The Practice Of Defensive Medicine
Defensive medicine, also called defensive medical decision making, refers to the practice of recommending a diagnostic test or treatment that is not necessarily the best option for the patient, but acts as a safety net to protect the physician against the patient as potential plaintiff in a medical malpractice lawsuit.
Impact Of Defensive Medicine
Cost estimates to the U.S. healthcare system for procedures used in defensive medicine range from anywhere between $46 billion and $850 billion; this wide variance indicates that the effect that defensive medicine practices have on patient outcomes is notoriously challenging to quantify.
The Cunningham Group’s internet TV Program, Healthcare Matters, explores the intersection of healthcare practice, the business of medicine and the law. In their latest installment, The State of Defensive Medicine, featuring Richard E. Anderson, MD, FACP, Chairman and CEO of The Doctors Company, new and interesting insights into defensive medicine and how it permeates the healthcare system were discussed in detail.
Dr. Anderson’s definition of defensive medicine as “…a test, procedure or therapy that is ordered by the physician primarily to protect himself or herself from liability rather than because of its diagnostic or therapeutic utility,” really only scratches the surface in understanding defensive medicine; it is far from completely defining the concept. In order to further dive into the effects of defensive medicine, we should examine what physicians themselves have to say about whether or not they do it, and why or why not.
Patient Outcomes & Medical Lawsuits
In today’s ever-changing healthcare system, physicians have many reasons to be worried about patient care, and whether a bad outcome could lead to a lawsuit.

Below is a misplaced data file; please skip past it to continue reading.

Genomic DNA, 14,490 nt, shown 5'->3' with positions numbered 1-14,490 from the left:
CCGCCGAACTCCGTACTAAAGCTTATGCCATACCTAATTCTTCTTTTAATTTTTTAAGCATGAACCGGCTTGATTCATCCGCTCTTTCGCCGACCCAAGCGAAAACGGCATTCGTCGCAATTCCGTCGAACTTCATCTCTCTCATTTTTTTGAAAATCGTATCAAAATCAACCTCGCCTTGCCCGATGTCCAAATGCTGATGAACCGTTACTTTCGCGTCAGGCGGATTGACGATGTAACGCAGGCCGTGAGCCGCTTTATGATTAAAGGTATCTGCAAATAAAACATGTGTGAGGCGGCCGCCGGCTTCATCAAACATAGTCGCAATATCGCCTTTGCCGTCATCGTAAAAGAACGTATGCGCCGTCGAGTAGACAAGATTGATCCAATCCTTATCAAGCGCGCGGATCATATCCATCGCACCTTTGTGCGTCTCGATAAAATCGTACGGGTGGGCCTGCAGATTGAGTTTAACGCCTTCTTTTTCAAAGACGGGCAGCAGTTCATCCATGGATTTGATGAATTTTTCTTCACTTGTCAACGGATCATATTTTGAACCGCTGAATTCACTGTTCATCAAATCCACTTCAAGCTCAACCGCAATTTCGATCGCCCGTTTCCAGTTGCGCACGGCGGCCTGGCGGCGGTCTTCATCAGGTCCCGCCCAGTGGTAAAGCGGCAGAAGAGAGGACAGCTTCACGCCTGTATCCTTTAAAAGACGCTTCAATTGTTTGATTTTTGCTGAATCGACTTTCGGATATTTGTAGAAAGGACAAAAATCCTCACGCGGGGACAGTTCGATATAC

Surveys have shown that defensive medicine is being practiced at all levels in every specialty.
- 73% of all physicians admit to practicing
- 93% of all specialists admit to practicing
- 45% of medical students and residents said that they were taught to practice defensive medicine in medical school or residency programs
Why is the practice of defensive medicine so common?
In a survey of general practitioners, reasons as to why a provider would even practice defensive medicine began to emerge. Since when did the goal shift from providing optimal healthcare to the patients, to protect the institution at all costs? Here are the findings.
- (76%) said malpractice concerns
- (52%) said it was to meet clinical outcomes
- (40%) said they had too little time to spend with patients
Malpractice lawsuits have a huge impact on all physicians. Specialist, such as surgeons and OBGYNs are involved in high-risk procedures, and may be more likely to face malpractice lawsuits. When surveyed, more than 69% of neurosurgeons said that they viewed every patient as a potential lawsuit. As a result of the current risk of medical liability malpractice lawsuits, 45% of neurosurgeons have decided to just stop doing high-risk procedures entirely.
Ridding the system of defensive medicine
Defensive medicine will not just go away and there is no easy answer. Though certain factors have led to its widespread adoption among providers, the first step in dissolving the practice of defensive medicine is to get a deeper understanding of the scope and depth of the problem.
Find out more about The Effects of Liability Rules on Medical Practice and how defensive medicine leads to nonoptimal health care decisions here.
Jacob ReillyPosted at 10:55AM, September 09 2016
Some great comments here by industry experts as to why we need to address defensive medicine…….if we don’t get our politicians to understand this large problem…we’re gonna have a tough time bringing down our healthcare costs. We currently spend roughly 20% of our GDP on healthcare……and it’s expected to rise. The ACA is supposed to slow this down……but it’s only meant to be a temporary fix.